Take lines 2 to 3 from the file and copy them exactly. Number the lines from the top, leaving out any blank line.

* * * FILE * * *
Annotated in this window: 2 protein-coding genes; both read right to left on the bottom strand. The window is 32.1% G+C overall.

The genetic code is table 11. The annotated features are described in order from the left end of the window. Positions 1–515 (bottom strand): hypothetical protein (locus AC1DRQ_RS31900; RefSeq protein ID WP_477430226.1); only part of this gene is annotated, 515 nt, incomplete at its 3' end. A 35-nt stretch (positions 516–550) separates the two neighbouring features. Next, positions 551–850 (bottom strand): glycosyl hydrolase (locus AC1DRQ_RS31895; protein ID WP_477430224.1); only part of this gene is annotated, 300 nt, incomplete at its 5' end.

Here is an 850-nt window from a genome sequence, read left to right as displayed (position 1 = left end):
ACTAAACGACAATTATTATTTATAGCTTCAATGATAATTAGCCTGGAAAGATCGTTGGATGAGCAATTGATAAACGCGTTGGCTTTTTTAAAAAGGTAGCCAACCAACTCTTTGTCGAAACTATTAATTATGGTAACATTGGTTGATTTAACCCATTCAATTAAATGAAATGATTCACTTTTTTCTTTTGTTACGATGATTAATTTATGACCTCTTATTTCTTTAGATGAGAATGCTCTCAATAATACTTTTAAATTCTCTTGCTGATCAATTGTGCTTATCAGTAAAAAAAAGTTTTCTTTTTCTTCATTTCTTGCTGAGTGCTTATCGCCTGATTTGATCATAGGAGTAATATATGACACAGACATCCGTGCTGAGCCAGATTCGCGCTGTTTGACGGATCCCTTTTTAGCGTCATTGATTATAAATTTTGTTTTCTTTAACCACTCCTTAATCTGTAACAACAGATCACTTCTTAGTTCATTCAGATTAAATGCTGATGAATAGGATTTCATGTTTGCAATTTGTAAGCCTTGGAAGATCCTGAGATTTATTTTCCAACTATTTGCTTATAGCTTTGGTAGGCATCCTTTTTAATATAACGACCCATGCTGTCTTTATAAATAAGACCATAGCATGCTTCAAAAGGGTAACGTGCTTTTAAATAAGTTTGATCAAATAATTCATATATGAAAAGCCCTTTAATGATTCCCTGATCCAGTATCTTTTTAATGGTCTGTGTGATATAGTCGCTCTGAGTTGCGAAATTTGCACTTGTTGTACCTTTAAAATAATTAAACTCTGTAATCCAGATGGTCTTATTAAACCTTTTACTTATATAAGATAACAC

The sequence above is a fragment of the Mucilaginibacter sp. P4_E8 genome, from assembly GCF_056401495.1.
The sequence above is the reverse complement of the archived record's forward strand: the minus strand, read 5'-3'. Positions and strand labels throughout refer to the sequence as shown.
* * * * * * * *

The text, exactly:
The genetic code is table 11. The annotated features are described in order from the left end of the window. Positions 1–515 (bottom strand): hypothetical protein (locus AC1DRQ_RS31900; RefSeq protein ID WP_477430226.1); only part of this gene is annotated, 515 nt, incomplete at its 3' end. A 35-nt stretch (positions 516–550) separates the two neighbouring features. Next, positions 551–850 (bottom strand): glycosyl hydrolase (locus AC1DRQ_RS31895; protein ID WP_477430224.1); only part of this gene is annotated, 300 nt, incomplete at its 5' end.

Here is an 850-nt window from a genome sequence, read left to right as displayed (position 1 = left end):